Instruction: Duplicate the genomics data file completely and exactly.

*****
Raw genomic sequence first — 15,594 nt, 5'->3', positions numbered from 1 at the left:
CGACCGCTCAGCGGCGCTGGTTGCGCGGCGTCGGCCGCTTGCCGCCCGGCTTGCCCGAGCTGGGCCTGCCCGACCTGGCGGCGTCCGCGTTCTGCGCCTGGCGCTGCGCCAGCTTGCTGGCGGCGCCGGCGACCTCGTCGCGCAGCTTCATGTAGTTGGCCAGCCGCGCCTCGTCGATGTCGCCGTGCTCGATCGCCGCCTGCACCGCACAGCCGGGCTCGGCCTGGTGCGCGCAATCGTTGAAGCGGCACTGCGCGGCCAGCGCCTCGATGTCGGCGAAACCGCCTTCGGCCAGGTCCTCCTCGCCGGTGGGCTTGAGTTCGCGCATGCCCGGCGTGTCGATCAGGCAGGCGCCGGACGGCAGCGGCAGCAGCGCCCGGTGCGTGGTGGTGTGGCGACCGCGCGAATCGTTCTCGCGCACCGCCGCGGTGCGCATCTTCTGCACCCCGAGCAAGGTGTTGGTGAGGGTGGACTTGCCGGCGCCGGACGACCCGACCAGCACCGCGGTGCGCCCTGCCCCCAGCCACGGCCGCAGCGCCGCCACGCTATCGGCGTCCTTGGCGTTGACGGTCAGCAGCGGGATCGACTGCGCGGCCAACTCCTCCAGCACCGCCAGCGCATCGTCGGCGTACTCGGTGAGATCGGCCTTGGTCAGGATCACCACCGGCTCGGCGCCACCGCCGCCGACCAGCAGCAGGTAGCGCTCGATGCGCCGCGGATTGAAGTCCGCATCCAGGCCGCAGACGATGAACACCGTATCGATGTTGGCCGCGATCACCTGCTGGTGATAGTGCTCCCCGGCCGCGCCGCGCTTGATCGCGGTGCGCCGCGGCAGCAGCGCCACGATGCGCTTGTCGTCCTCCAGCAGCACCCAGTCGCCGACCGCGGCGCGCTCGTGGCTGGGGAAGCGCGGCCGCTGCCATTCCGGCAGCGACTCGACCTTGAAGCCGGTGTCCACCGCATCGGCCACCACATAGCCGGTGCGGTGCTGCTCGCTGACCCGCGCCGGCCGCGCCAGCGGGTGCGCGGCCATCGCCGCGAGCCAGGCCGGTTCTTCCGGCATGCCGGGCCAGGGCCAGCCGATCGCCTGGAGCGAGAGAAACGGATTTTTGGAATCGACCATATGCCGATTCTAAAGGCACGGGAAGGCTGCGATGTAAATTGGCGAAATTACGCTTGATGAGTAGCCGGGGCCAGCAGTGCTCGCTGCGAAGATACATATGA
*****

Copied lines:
Raw genomic sequence first — 15,594 nt, 5'->3', positions numbered from 1 at the left:
CGACCGCTCAGCGGCGCTGGTTGCGCGGCGTCGGCCGCTTGCCGCCCGGCTTGCCCGAGCTGGGCCTGCCCGACCTGGCGGCGTCCGCGTTCTGCGCCTGGCGCTGCGCCAGCTTGCTGGCGGCGCCGGCGACCTCGTCGCGCAGCTTCATGTAGTTGGCCAGCCGCGCCTCGTCGATGTCGCCGTGCTCGATCGCCGCCTGCACCGCACAGCCGGGCTCGGCCTGGTGCGCGCAATCGTTGAAGCGGCACTGCGCGGCCAGCGCCTCGATGTCGGCGAAACCGCCTTCGGCCAGGTCCTCCTCGCCGGTGGGCTTGAGTTCGCGCATGCCCGGCGTGTCGATCAGGCAGGCGCCGGACGGCAGCGGCAGCAGCGCCCGGTGCGTGGTGGTGTGGCGACCGCGCGAATCGTTCTCGCGCACCGCCGCGGTGCGCATCTTCTGCACCCCGAGCAAGGTGTTGGTGAGGGTGGACTTGCCGGCGCCGGACGACCCGACCAGCACCGCGGTGCGCCCTGCCCCCAGCCACGGCCGCAGCGCCGCCACGCTATCGGCGTCCTTGGCGTTGACGGTCAGCAGCGGGATCGACTGCGCGGCCAACTCCTCCAGCACCGCCAGCGCATCGTCGGCGTACTCGGTGAGATCGGCCTTGGTCAGGATCACCACCGGCTCGGCGCCACCGCCGCCGACCAGCAGCAGGTAGCGCTCGATGCGCCGCGGATTGAAGTCCGCATCCAGGCCGCAGACGATGAACACCGTATCGATGTTGGCCGCGATCACCTGCTGGTGATAGTGCTCCCCGGCCGCGCCGCGCTTGATCGCGGTGCGCCGCGGCAGCAGCGCCACGATGCGCTTGTCGTCCTCCAGCAGCACCCAGTCGCCGACCGCGGCGCGCTCGTGGCTGGGGAAGCGCGGCCGCTGCCATTCCGGCAGCGACTCGACCTTGAAGCCGGTGTCCACCGCATCGGCCACCACATAGCCGGTGCGGTGCTGCTCGCTGACCCGCGCCGGCCGCGCCAGCGGGTGCGCGGCCATCGCCGCGAGCCAGGCCGGTTCTTCCGGCATGCCGGGCCAGGGCCAGCCGATCGCCTGGAGCGAGAGAAACGGATTTTTGGAATCGACCATATGCCGATTCTAAAGGCACGGGAAGGCTGCGATGTAAATTGGCGAAATTACGCTTGATGAGTAGCCGGGGCCAGCAGTGCTCGCTGCGAAGATACATATGA